Korean Confucianism

Korean Confucianism is the form of Confucianism that emerged and developed in Korea. One of the most substantial influences in Korean intellectual history was the introduction of Confucian thought as part of the cultural influence from China. Today the legacy of Confucianism remains a fundamental part of Korean society, shaping the moral system, the way of life, social relations between old and young, high culture, and is the basis for much of the legal system. Confucianism in Korea is sometimes considered a pragmatic way of holding a nation together without the civil wars and internal dissent that were inherited from the Goryeo dynasty.

Korean Confucianism-Chugyedaeje-01
Chugyedaeje, a Confucian ritual ceremony in autumn in Jeju, South Korea.

Origins of Confucian thought

Confucius (孔夫子 Kǒng Fūzǐ, lit. "Master Kong") is generally thought to have been born in 551 BCE and raised by his mother following the death of his father when Confucius was three years old. The Latinized name "Confucius" by which most Westerners recognize him is derived from "Kong Fuzi", probably first coined by 16th-century Jesuit missionaries to China. The Analects, or Lunyu (論語; lit."Selected Sayings"), a collection of sayings and ideas attributed to the Chinese philosopher and his contemporaries, is believed to have been written by Confucius' followers during the Warring States period (475 BC – 221 BC), achieving its final form during the Han dynasty (206 BC – 220 AD). Confucius was born into the class of shi (士), between the aristocracy and the common people. His public life included marriage at the age of 19 that produced a son and a variety of occupations as a farm worker, clerk and book-keeper. In his private life he studied and reflected on righteousness, proper conduct and the nature of government such that by the age of 50 he had established a reputation. This regard, however was insufficient for his success in advocating for a strong central government and the use of diplomacy over warfare as the ideal for international relationships. He is said to have spent his last years teaching an ardent group of followers of the values to be appreciated in a collection of ancient writings loosely identified as the Five Classics. Confucius is thought to have died in 479 BCE.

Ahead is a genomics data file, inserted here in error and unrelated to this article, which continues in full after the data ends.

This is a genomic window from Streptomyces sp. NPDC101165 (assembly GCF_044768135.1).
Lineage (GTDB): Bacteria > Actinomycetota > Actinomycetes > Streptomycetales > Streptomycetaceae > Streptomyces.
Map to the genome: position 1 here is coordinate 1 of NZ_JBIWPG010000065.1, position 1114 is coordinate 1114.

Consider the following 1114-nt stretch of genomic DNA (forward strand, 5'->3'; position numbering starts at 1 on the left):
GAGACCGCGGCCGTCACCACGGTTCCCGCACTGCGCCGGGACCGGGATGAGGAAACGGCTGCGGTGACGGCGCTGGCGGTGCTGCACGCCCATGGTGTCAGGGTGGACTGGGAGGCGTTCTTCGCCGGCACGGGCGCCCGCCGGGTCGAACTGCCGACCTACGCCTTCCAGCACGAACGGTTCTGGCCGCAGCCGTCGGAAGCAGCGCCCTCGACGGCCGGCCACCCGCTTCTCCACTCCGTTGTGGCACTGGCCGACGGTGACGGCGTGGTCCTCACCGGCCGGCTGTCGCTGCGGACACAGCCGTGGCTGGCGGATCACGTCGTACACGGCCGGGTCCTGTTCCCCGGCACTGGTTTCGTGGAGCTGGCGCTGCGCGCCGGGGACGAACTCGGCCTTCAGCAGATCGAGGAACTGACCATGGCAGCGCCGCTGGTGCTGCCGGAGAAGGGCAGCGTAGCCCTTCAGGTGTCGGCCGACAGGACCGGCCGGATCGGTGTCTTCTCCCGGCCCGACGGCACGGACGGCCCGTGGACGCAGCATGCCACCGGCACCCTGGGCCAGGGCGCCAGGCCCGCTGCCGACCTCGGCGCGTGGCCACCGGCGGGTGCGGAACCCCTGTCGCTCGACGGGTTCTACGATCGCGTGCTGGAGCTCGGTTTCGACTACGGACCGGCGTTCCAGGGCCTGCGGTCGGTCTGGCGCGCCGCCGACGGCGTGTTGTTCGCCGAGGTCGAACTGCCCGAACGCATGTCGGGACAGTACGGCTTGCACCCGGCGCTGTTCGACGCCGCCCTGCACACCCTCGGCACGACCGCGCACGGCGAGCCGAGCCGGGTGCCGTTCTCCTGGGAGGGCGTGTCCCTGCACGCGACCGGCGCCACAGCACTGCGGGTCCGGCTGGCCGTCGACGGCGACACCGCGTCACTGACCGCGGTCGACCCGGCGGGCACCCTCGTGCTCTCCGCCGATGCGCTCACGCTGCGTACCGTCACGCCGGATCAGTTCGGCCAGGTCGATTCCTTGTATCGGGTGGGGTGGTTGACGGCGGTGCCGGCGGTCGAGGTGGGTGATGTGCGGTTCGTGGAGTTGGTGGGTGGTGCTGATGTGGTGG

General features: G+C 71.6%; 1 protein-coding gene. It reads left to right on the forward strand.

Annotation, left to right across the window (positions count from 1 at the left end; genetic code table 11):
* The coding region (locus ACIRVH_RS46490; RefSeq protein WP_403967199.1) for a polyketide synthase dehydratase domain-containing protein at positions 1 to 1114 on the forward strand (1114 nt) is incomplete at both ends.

Under the succeeding Han dynasty and Tang dynasty, Confucian ideas gained even more widespread prominence. During the Song dynasty, the scholar Zhu Xi (AD 1130–1200) added ideas from Taoism and Buddhism into Confucianism. In his life, Zhu Xi was largely ignored, but not long after his death his ideas became the new orthodox view of what Confucian texts actually meant. Modern historians view Zhu Xi as having created something rather different, and call his way of thinking Neo-Confucianism.[1] Neo-Confucianism held sway in China, Japan, Korea and Vietnam until the 19th century.

Early developments towards Confucianism in Korea

Before Goryeo